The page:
You’re also allowed to carry a tampon with you in case of “code red” emergencies in the middle of the day.
There are various vocations in the army, from medics to combat engineers and even the garang commandos. And if you think that some of these positions are only reserved for the boys – especially when it comes to special forces units – then you’re wrong.
All vocations within the SAF are open to everyone and aren’t restricted based on one’s physicality. We’ve even had a female diver from the Naval Diving Unit, Esther Tan, who was an avid triathlete with over 30 marathons, triathlons and ironman under her belt.
Image credit: MINDEF
The previous year also saw Ng Chen Hui, the first female medical officer to complete the Guards Conversion Course, touted as one of the most intensive courses in the army.
If you’re curious about other vocations, you can check out this handy guide from CMPB.
In terms of rank progression, girls are treated no differently than guys when they are being evaluated for their performance. However, since all girls who sign on are considered regulars, they will already have a predetermined rank path (officers or specialists) based on their contract.
MP Gan Siow Huang is Singapore’s first female general
Image credit: MINDEF
Of course, you’ll still have to perform well during BMT to be considered for leadership schools like the Officer Cadet School or Specialist Cadet School. Your maximum attainable rank, which is the highest rank you can achieve during your service, is based on your current estimated potential (CEP).
CEP is largely determined by a recruit’s education level and type of scholarship with MINDEF, alongside other security factors such as family background and history.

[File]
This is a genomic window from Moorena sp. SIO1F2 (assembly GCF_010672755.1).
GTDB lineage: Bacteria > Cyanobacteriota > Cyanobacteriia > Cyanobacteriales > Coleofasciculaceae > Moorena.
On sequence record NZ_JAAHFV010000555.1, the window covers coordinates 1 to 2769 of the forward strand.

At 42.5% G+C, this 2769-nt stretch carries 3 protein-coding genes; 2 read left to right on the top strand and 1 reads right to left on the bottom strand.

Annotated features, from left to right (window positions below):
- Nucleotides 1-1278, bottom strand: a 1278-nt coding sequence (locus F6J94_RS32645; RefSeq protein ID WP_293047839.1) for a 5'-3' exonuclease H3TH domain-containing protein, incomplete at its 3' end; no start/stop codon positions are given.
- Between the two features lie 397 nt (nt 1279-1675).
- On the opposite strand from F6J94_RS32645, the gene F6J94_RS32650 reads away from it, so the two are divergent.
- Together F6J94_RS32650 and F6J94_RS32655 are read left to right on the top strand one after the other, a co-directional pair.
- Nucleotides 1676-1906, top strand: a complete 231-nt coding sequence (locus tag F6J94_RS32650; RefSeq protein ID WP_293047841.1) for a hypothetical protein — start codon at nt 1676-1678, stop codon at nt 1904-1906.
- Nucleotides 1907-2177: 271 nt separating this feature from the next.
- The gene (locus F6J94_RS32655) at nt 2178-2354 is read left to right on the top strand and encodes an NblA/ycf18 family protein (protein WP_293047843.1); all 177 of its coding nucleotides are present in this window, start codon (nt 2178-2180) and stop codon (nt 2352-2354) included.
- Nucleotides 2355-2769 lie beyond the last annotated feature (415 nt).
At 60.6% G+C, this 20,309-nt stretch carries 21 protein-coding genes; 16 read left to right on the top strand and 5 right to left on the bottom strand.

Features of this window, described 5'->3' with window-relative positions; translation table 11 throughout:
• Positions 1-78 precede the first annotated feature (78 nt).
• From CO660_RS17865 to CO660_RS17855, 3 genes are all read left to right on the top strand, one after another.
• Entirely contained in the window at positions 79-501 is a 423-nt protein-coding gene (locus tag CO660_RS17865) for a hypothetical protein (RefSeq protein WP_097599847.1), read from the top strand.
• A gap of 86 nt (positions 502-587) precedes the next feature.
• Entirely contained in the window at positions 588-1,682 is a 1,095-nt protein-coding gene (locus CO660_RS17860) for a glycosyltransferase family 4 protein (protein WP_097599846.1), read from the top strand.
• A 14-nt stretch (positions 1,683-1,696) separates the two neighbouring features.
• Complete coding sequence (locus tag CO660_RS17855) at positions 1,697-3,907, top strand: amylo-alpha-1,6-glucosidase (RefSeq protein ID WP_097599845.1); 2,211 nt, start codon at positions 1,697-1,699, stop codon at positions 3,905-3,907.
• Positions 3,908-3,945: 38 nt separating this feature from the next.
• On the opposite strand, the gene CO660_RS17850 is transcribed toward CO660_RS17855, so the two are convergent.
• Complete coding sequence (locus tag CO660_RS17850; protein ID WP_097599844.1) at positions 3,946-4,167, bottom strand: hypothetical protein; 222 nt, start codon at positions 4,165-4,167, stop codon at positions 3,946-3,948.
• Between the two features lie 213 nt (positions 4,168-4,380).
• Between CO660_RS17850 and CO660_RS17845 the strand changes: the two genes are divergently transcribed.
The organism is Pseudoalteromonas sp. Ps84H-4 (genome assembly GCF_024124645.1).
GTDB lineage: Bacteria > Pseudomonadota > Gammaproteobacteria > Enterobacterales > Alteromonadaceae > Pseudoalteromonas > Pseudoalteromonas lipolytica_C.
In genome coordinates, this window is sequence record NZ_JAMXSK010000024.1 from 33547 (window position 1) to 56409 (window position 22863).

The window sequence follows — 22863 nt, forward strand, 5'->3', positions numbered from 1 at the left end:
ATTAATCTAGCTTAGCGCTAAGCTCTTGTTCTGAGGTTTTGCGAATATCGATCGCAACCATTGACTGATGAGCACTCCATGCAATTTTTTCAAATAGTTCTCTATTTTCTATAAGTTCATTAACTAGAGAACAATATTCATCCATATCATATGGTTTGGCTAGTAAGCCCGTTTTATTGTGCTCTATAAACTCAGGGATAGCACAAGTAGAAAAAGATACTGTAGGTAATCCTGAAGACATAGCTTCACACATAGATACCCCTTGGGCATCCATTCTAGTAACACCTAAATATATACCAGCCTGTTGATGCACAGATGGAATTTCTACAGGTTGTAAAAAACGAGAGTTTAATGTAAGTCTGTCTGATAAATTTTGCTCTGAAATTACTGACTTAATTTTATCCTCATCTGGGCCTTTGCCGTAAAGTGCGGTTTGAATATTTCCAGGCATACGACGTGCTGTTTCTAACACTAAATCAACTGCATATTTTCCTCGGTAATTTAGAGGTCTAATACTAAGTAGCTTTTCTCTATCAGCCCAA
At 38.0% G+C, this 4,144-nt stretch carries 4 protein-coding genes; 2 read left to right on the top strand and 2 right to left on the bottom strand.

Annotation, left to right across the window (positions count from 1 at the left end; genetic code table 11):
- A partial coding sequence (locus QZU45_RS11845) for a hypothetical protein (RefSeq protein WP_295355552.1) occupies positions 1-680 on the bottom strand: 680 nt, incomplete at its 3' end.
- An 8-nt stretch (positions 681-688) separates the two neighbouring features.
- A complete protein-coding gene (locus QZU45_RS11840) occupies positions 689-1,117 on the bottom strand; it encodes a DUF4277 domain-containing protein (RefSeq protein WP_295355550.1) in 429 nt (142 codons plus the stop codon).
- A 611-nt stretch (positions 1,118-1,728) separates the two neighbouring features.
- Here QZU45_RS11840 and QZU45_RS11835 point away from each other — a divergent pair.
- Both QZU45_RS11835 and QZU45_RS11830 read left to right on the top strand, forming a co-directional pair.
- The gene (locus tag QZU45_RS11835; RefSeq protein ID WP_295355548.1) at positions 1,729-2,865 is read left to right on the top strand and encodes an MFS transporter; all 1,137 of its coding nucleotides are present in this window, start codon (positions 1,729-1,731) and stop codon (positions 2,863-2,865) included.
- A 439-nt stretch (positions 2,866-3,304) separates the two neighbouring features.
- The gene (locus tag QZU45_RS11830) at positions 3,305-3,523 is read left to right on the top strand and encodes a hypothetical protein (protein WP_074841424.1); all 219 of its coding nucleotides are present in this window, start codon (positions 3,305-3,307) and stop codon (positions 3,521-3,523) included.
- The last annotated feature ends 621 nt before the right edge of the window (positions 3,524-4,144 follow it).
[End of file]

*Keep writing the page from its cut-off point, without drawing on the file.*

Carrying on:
Image credit: NUS
There are various schemes available to choose from when you first sign on, including those that only require post-secondary education. This means that you can effectively start your enlistment as soon as you’re 16 years old.
Even though you’ll go through the same basic training and vocational training as the NSFs when you join the army, you’re technically not serving NS as it’s a term referring to the compulsory enlistment of all Singaporean males.
However, you may want to consider signing on after you finish your diploma or degree, as the benefits and pay will be much higher. For example, a female officer cadet with a degree will hold a higher rank than those without, which will affect the pay you draw.
For those who are already certain about signing on after their secondary school studies, you can check out the various army scholarships available on MINDEF’s website, which helps to subsidise your tuition fees.
Joining the army voluntarily is not an easy decision, especially with its tough physical requirements and strict regimentations. Therefore, it’s a highly respectable decision for anyone who decides to don the green uniform as their career.
Alternatively, a good way to experience military life without signing papers is to join the Singapore Armed Forces Volunteer Corps (SAFVC). They will give you a good gauge of army operations and help you decide whether this is a career suitable for you.
If you still intend on signing up, then we hope that this article manages to clear any misconceptions and questions you may have before taking your first step into Tekong.
For more insight into our Singapore Army, check out: